In Charles Evans’ hands, the baritone saxophone is truly capable of producing works of art that mesmerize audiences making them cognizant of every note, observing how some are held for long stretches of time and others are clipped shavings. Each one turns the phrasing into majestically crocheted patterns and platitudes or a series of taunting squeals with a high-resolution. His fourth CD, The King Of All Instruments is a salute to the commanding presence that the baritone saxophone warrants. The compositions are made from layering segments by Evans’ baritone saxophone. All nine tracks are fabricated differently showing the reed instrument’s versatility and tonality to express depth of emotion, conflict, and happiness. The phrases vary in shape from being robust to having a slither of moonlight glow and skittering about like fireflies through the woodlands. A number of octaves are utilized in these arrangements producing fascinating pieces that invite Evans to tap into his well of improvisational skills. Notes which exist between the traditional 12-note standard are implemented and hold a significant place in the body of the compositions, which are all abstract in form and harmoniously paired in content.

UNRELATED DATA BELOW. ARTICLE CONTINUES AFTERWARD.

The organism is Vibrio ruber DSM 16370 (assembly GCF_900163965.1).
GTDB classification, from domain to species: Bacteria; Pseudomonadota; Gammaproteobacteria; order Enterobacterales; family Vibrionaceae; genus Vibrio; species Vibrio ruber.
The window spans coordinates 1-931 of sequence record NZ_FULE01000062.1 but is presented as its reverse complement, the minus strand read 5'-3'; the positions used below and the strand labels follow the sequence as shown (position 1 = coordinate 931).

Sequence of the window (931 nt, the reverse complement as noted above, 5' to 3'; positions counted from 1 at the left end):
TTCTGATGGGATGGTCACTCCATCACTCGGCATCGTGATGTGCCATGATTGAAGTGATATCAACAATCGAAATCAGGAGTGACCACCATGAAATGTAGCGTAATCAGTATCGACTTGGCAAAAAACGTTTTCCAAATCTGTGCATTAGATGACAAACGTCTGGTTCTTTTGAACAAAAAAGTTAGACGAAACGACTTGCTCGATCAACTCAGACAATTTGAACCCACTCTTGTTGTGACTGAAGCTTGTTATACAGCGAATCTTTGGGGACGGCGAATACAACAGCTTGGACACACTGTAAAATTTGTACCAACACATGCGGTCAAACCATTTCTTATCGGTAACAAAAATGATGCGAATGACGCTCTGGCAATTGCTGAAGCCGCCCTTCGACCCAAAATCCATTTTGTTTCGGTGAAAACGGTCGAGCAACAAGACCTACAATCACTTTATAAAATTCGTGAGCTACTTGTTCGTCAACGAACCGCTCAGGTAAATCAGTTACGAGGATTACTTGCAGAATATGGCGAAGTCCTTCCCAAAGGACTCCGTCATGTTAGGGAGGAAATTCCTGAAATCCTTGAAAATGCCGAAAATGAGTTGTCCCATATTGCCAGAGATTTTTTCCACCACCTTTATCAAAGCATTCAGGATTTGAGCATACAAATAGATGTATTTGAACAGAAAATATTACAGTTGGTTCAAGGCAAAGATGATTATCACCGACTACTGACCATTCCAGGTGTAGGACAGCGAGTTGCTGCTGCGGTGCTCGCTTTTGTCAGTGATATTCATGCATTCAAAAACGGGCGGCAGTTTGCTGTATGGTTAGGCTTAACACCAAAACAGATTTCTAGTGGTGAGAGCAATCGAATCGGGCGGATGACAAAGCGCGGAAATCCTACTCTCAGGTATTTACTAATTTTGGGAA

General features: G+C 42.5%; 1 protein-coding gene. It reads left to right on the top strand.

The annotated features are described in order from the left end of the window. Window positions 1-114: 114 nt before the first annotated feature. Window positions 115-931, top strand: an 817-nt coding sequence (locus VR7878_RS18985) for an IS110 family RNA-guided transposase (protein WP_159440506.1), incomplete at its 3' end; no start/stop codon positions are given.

Anything literally goes in Evan’s works. The concepts which guide the pieces create unexpected turns, uneven juxtapositions that meld together, and quarky punctuations led by involuntary and erratic motions. Evans’ works allude to an unorthodox style of artistry with multiple orbits and poly-chordal forms all moving at different rates of speed and along different paths very similarly to the planets of our Solar System. In a way, Evans captures the movements of the planets and their satellites in his compositions. There is order in the chaotic behavior of the segments which is not obvious but it exists. He moves the bari sax from being high-strung to low-keyed and everything in between. He points out the instrument’s elasticity and moody penchant, but most of all, he shows audiences not to be fearful of the multiple functions that the baritone saxophone can serve. He uses the instrument as a tool that should be explored and admired for its diversity.
This album is dedicated to the memory of Bill Zaccagni who was Evans’ first steady baritone saxophone instructor during his formative years living in Philadelphia and studying at the University of the Arts. Zaccagni called the baritone saxophone "The King of all Instruments." Evans tells in the liner notes of the album, "The album was created during a period of musical isolation, introspection and poor health. The conclusion of this record will be remembered as an important landmark in my increased personal artistic maturity." Beyond Evans’ musical influences like Zaccagni, Charles Ives and David Liebman, whom he became enamored of before he began pursuing music to his fullest potential, is Evans’ open-mindedness to explore his own ingenuity and creativity. He makes the notes of the baritone saxophone a conduit of his own feelings and thoughts. It is some place where many people fear to tread, but Charles Evans makes it a necessity to construct his compositions.